Liven up your app with location and sensors

If you’re developing an app for Windows 8 tablets or convertibles, you have access to cutting edge hardware and software services for sensors and location. By tapping into these hardware capabilities, you can add value to your apps and also make them exciting and useful. Imagine an app that automatically loads a 3D environment based…

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What’s changed for app developers since the Consumer Preview

It’s that time again: With the new Release Preview and the new developer tools, Windows 8 is one step closer to final release. And just like in the Consumer Preview, our engineering team has been hard at work polishing the development platform to provide you with the best possible development experience on Windows 8. In…

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Getting the most out of your pixels – adapting to view state changes

In Windows 8, your apps run on a variety of screen sizes and under various view states. A user might have your app snapped to the side of a 25-inch desktop monitor, or fill the whole screen of a 10-inch widescreen tablet. In each case, you want your app to take full advantage of the…

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Creating a great tile experience (part 2)

In part 1 of this post, we learned how to design tile updates and choose the templates to match the content you want to show on your live tile. We got the app set up with a wide default tile and now we’re ready to start updating our tiles. Now, we dive straight into the…

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Creating a great tile experience (part 1)

A live tile is one of the best ways to entice users back to your app. This post shows you how to update your app’s live tile using polling and local APIs so that you can show off what is great about your app directly on the Windows 8 Start screen. Your tile can put…

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Managing app lifecycle so your apps feel "always alive"

The app lifecycle model in Windows 8 means that users no longer need to manage which apps are running. It also makes it easy for developers to craft a great user experience that doesn’t affect the device’s battery or performance when the app is in the background. Using the new lifecycle events, your app will…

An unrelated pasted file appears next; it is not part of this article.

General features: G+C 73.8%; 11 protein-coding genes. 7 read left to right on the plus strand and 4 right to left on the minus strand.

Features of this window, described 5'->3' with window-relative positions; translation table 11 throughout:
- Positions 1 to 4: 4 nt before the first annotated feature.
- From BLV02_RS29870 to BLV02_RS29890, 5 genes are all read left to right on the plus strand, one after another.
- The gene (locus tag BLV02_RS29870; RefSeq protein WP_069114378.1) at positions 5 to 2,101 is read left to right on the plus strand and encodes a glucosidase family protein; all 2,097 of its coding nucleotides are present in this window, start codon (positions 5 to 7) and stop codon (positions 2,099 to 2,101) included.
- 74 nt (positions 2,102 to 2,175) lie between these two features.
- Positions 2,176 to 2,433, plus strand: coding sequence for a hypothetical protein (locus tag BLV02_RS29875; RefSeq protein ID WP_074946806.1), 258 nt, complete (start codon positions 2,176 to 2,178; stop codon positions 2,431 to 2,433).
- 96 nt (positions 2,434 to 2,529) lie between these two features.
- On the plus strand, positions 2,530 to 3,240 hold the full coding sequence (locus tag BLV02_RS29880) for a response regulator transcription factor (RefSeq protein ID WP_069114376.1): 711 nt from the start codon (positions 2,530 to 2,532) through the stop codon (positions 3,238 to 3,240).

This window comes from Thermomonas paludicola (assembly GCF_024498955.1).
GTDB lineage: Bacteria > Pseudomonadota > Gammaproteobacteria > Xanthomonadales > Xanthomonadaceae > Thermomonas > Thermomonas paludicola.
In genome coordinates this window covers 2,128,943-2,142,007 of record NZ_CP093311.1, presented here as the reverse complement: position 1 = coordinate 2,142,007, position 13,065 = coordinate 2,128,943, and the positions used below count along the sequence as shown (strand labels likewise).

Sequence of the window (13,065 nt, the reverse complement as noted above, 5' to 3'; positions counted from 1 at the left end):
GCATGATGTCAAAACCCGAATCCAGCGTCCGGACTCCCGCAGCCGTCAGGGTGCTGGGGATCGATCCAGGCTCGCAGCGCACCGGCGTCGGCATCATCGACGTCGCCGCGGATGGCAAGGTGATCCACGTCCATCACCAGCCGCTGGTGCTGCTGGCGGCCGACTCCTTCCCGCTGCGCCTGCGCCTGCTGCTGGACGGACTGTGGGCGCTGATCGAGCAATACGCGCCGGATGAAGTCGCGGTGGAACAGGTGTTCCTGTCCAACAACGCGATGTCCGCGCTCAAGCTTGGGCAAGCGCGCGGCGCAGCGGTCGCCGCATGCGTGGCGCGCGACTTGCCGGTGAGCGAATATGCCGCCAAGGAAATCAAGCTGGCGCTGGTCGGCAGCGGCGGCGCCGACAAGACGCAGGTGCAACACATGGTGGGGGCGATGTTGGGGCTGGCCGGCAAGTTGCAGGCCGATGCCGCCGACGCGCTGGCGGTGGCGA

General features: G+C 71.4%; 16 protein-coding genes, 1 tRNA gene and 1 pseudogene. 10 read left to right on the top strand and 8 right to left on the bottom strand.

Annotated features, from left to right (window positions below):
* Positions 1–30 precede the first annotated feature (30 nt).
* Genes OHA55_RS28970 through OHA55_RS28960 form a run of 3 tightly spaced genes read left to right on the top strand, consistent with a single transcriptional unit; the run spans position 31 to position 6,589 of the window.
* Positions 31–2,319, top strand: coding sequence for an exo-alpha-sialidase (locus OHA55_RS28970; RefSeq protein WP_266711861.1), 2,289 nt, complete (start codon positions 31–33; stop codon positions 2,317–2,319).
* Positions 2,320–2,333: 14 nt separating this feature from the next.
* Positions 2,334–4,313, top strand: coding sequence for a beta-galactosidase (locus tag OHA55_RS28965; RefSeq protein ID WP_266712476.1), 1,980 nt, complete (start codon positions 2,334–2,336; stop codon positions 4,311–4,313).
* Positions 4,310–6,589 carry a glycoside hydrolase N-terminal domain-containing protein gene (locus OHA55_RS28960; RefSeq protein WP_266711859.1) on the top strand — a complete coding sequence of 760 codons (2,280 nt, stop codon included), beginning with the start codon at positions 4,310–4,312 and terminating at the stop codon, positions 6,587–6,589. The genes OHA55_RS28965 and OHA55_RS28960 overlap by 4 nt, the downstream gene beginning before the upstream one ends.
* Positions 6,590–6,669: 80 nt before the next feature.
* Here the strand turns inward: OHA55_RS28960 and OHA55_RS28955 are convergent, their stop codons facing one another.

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Tackling performance killers: Common performance problems with Metro style apps

Now that you had time to read my previous post, How to improve performance in your Metro style app , on the methodology and tools available to help you create fast and fluid apps, I want to dig into the common performance killers I have seen in apps. In this post, I go over the…

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How to improve performance in your Metro style app

Nobody likes slow or unresponsive apps. Users expect that apps respond immediately to touch, taps, clicks, gestures and key-presses. Users expect that animations are smooth, that they can play, pause and restart their music and videos quickly, and that they never have to wait for the app to catch up with them. This is the…

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Build apps with the experts at Windows 8 Dev Camps

We’ve been reading your comments and questions here on the blog and in the forums, and we know a lot of you are interested in building new Metro style apps, but you also have a lot of questions. One great place that you can go to get answers is a Windows 8 Dev Camp. Dev…

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Keeping apps fast and fluid with asynchrony in the Windows Runtime

Human beings are asynchronous by nature, which directly affects how we expect apps to respond to us. The Windows Runtime (WinRT) has embraced this asynchrony as a first-class citizen in the building of fast and fluid Metro style apps. If you are building a Metro style app, you will need to write some asynchronous code…

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